Elbow, Peter. “We’ll Sing Like Birds in a Cage: Text and the Dream of Eluding Time.” College English 82.1 (2019): 29-40. Print.
Contributing to an issue of College English dealing with the relationship between literacy studies and “text,” Peter Elbow explores the implications of different lenses we can use to look at language: speech, writing, composition, and text.
He prefaces his piece with a quote from the Greek philosopher Anaximander of Miletus regarding the boundedness of human activities by time and a sections from a poem, “As I Walked Out One Evening,” by W. H. Auden. Elbow later quotes two lines of this poem: “O let not Time deceive you,/You cannot conquer Time” (37). His article addresses the ties among the four lenses and human attitudes toward time.
Elbow maintains that writing itself arose from the need to cross from the embodied actions of speech to the more distanced communication of the written symbol. All writing systems, he contends, owe their existence to the use of rebuses, “visible pictures that represent audible sounds” (30). He illustrates the use of the rebus technique to convert an abstract word like “belief” into writing through images of a bee and a leaf, then goes on to trace the transition from using the meanings of the pictures to using their initial sounds to represent phonological sounds; thus, the Semitic word aleph, meaning “ox,” led to a drawing of an ox’s head that represented the initial sound of the word and that came to be the letter A (31).
In Elbow’s view, “writing” retains the connection to the embodied through its invocation of the physical actions and environments associated with putting marks on page or screen. However, he states, as writing studies aspired to academic standing, the implication of the “ordinary” and “everyday” inherent in “writing” no longer served and practitioners sought “a fancier word” (32). “Composition,” denoting something that Elbow claims no ordinary person ever sat down to write, does at least, in his estimate, capture the “process” involved in writing (32). However, Elbow claims, “composition” soon became ordinary in its own right and succumbed to an even more erudite term, “text.”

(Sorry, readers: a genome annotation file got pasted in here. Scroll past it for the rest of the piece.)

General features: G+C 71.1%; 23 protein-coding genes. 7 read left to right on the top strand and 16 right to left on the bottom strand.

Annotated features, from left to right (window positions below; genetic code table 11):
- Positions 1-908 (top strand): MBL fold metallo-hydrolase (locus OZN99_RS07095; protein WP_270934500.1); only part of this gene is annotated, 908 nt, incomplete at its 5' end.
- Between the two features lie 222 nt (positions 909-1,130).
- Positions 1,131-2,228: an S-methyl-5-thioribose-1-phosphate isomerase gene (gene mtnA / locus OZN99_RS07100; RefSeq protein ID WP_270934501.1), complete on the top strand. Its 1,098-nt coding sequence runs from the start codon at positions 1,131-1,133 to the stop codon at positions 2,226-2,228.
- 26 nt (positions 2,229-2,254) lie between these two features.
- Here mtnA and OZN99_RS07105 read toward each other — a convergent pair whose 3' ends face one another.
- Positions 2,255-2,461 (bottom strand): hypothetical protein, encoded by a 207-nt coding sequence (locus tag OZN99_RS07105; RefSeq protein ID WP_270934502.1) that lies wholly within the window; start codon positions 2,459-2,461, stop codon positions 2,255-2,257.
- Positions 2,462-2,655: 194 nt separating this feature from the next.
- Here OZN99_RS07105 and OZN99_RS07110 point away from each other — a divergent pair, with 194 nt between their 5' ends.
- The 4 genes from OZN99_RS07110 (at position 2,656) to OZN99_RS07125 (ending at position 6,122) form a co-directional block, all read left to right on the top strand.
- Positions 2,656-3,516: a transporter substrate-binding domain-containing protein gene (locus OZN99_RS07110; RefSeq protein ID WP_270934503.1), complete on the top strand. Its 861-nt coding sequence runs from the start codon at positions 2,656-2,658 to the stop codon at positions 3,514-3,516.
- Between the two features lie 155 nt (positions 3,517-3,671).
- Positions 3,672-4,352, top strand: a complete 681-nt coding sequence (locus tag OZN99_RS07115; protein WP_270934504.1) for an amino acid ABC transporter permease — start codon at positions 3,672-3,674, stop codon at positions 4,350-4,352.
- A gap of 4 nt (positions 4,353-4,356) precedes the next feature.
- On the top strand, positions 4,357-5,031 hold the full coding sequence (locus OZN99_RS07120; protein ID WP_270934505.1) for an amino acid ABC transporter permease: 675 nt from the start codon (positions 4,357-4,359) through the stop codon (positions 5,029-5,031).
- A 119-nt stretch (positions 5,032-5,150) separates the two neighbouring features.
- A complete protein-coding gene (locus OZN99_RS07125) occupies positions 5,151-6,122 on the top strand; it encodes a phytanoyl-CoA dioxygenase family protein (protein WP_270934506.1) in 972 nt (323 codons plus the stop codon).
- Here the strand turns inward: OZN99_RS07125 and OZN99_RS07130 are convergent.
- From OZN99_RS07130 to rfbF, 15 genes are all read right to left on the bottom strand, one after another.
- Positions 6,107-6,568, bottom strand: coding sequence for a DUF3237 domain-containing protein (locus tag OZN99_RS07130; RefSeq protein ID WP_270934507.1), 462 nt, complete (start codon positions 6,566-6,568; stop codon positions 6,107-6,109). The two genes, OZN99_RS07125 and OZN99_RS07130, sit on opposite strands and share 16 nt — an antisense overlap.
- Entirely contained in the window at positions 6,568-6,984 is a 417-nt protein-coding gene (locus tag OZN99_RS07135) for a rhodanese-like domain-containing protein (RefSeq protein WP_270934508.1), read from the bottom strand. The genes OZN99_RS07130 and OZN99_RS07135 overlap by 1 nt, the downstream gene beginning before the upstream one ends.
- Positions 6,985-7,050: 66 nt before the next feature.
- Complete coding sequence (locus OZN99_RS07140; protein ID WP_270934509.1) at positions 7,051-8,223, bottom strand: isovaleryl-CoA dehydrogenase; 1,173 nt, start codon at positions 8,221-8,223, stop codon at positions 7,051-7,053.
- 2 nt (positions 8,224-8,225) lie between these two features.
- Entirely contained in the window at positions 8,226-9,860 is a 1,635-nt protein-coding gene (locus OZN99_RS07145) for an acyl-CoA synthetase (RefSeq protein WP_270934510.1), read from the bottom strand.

Elbow provides definitions for the three lenses. Text “foregrounds writing as a transaction of pure meaning” that “disconnects writing from persons, bodies, sound, time” (33). The writing lens, in contrast, evokes writing as “action by humans taking place in time,” while composition “ties writing to the classroom,” where it is “an exercise—not the real thing” (34; emphasis original). Elbow discusses a tension between seeing writing as private in that most of what people write, in drafts for example, will never be read by anyone else, and seeing it as public because “in the process of producing anything, we are haunted by that third-grade teacher-reader peering over our shoulder at every word we put down.” He proposes that such oppositions are each, “in a sense,” correct, and the true discussion should focus on “which lens is most useful” in a specific context (35; all emphasis original).
Elbow ties the “text” lens to time with an analogy to King Lear, arguing that Lear’s fatal actions were failed efforts to control and elude time. The effort to “create works that will last,” in his view, is a similar strategy to escape time (36).
Contending that text lends itself to the sense that words can “last forever” as well as to an illusion that we can take in the entirety of a “string of words” simultaneously, Elbow responds not only that texts can disappear physically but that meanings are ephemeral; moreover, reading is an activity bound to the progress through a text in time (37). At the same time, he writes, the success of text ultimately is a function of narrative, which “carrie[s] us forward from word to word” (37). He also finds the imprint of time in intonation, the way even silent readers have been shown to hear emphasis and even musical qualities in what they read, thus returning writing to the space of the body and therefore time (37-38).
Elbow proposes the “voice” lens, which he says reminds readers that “the words emerged from a physical body” (38). “Writing” similarly evokes a living being making choices, while “the text lens downplays time, person, voice, sound, and body” (38; emphasis original). He endorses reading aloud to audiences as a way of producing language that is “clearer and easier to process” (39). Ultimately, he claims, in order to come to life, text must give up “the dream of eluding time” (39).